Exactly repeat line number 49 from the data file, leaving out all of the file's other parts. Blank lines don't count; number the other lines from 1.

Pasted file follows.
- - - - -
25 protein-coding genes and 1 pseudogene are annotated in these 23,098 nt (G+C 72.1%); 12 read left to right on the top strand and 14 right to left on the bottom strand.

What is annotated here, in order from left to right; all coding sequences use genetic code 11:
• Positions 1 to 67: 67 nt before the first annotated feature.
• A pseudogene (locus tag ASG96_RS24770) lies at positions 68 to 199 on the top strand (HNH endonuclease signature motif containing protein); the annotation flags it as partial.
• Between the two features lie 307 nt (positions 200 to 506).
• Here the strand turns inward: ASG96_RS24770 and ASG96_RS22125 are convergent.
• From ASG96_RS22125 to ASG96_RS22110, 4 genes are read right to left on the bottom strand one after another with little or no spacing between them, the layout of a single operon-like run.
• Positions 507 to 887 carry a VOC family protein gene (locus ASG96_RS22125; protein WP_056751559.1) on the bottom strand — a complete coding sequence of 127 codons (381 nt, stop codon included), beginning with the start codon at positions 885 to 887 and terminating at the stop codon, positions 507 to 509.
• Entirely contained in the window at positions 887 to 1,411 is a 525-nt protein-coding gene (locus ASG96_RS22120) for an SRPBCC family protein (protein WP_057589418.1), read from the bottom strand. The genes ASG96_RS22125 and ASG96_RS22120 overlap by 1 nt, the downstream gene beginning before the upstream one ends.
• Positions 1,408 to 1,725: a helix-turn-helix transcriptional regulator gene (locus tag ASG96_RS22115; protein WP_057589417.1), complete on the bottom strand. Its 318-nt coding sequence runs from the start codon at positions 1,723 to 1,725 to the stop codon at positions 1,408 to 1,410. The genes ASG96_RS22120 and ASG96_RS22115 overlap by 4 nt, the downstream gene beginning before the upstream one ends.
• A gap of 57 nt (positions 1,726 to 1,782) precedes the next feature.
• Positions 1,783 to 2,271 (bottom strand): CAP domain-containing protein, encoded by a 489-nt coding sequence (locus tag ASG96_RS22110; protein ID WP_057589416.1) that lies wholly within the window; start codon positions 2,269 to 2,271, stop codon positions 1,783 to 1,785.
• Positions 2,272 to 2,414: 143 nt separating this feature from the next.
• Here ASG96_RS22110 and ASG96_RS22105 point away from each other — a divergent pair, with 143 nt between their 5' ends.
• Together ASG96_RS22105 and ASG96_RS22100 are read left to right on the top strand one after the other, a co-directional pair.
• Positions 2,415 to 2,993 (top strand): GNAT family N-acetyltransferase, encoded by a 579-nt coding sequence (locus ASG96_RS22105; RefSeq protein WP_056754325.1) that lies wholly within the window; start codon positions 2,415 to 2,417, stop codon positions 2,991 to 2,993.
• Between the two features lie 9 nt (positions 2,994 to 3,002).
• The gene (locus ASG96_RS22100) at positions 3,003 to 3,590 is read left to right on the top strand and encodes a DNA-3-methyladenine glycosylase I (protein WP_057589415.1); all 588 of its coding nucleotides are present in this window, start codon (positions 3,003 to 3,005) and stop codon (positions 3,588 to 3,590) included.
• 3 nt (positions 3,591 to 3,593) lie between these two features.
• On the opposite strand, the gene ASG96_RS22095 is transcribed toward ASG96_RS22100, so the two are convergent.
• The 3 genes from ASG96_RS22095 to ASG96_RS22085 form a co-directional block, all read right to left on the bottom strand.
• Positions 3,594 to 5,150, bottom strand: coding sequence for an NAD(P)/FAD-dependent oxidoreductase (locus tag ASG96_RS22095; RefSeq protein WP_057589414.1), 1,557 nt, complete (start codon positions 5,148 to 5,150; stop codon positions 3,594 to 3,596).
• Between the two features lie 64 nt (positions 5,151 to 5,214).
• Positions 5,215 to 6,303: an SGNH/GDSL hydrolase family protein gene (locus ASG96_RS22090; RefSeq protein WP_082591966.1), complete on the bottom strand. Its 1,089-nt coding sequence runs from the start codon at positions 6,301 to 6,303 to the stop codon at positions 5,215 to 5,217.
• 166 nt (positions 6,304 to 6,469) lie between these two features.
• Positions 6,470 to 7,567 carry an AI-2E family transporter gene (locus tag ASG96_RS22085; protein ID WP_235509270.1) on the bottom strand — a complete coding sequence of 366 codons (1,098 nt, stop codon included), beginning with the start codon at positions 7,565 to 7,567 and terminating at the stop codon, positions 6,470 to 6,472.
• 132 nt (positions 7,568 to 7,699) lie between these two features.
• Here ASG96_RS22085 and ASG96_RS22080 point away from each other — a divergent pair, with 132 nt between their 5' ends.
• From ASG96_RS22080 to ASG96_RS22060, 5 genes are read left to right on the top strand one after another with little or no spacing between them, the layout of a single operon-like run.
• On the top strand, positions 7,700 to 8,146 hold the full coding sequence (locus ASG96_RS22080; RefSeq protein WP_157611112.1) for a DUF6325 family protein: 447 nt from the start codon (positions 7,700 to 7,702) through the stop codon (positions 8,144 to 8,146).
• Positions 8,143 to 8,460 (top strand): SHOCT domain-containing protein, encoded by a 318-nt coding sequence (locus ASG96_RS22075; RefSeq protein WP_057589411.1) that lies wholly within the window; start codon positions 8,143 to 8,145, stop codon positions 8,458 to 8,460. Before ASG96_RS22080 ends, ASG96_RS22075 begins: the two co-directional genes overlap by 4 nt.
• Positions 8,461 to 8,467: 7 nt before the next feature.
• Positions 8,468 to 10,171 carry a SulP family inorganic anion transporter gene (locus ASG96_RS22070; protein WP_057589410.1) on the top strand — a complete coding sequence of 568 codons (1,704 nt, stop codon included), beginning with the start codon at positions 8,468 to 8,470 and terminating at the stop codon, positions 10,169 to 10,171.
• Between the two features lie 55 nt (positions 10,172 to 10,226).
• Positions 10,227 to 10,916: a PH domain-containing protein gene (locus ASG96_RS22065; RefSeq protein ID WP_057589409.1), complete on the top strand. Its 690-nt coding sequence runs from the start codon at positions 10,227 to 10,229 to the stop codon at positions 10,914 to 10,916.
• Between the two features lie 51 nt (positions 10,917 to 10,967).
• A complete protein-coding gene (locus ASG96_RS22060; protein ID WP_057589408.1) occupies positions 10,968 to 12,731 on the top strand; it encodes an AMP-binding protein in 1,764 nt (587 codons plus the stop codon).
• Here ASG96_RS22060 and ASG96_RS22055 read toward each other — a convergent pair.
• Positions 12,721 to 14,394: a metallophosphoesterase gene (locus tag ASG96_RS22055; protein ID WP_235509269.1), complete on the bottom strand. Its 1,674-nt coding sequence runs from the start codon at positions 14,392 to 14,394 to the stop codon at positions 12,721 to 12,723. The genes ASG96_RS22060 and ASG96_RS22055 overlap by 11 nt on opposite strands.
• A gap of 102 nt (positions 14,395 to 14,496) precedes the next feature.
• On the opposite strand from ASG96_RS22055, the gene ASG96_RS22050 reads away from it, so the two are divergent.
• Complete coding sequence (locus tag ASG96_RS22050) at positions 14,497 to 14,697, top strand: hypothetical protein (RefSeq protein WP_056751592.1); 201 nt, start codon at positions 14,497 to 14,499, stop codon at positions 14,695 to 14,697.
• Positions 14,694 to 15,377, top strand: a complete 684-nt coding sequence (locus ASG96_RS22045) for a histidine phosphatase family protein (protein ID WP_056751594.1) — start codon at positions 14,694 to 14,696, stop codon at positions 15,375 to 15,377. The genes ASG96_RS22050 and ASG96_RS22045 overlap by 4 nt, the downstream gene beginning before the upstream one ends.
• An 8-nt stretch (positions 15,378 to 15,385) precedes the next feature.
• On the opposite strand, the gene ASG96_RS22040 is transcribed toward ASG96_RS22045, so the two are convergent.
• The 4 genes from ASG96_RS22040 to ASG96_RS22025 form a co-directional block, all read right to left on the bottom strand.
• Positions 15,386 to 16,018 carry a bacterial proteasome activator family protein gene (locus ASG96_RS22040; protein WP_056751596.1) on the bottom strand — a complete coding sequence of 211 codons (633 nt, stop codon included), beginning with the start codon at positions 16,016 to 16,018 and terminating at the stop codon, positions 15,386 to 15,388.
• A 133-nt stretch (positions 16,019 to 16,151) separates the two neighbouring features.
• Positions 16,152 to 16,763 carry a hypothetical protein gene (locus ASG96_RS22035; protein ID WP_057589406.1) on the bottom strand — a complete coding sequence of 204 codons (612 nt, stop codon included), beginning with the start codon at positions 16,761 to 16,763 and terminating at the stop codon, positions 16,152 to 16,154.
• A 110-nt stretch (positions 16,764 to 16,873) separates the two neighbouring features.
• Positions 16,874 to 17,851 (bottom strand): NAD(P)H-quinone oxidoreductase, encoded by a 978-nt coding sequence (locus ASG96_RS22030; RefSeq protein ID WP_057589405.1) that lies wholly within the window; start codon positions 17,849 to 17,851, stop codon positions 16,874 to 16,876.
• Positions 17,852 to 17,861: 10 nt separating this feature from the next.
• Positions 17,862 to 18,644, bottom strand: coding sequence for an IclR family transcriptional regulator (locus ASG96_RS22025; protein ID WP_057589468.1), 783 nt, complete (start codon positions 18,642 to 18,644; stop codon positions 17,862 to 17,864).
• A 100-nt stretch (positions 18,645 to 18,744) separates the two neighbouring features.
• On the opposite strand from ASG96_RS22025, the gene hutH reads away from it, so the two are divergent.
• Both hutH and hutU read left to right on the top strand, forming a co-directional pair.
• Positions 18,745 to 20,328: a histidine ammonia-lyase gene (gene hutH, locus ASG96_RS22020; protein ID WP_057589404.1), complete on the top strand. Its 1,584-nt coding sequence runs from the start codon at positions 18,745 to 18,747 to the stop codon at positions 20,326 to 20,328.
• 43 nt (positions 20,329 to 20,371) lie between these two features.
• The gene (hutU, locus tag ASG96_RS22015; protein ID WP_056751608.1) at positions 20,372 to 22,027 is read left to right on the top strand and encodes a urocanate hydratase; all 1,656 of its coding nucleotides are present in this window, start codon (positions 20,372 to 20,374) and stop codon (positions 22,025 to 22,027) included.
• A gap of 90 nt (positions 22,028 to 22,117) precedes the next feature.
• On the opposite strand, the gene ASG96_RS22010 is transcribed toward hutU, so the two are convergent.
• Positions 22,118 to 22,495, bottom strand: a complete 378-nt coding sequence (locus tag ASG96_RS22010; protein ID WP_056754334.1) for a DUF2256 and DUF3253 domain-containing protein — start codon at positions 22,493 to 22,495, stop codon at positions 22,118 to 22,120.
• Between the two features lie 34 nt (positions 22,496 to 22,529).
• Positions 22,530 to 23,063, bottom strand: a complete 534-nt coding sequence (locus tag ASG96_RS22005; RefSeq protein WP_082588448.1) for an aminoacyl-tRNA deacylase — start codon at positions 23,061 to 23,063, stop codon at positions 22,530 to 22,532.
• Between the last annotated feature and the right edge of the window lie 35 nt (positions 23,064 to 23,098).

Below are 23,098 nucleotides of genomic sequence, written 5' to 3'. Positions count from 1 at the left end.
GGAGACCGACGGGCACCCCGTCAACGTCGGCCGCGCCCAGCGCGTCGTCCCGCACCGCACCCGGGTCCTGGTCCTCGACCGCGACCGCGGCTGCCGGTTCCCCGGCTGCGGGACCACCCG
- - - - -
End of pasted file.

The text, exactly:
• Positions 16,152 to 16,763 carry a hypothetical protein gene (locus ASG96_RS22035; protein ID WP_057589406.1) on the bottom strand — a complete coding sequence of 204 codons (612 nt, stop codon included), beginning with the start codon at positions 16,761 to 16,763 and terminating at the stop codon, positions 16,152 to 16,154.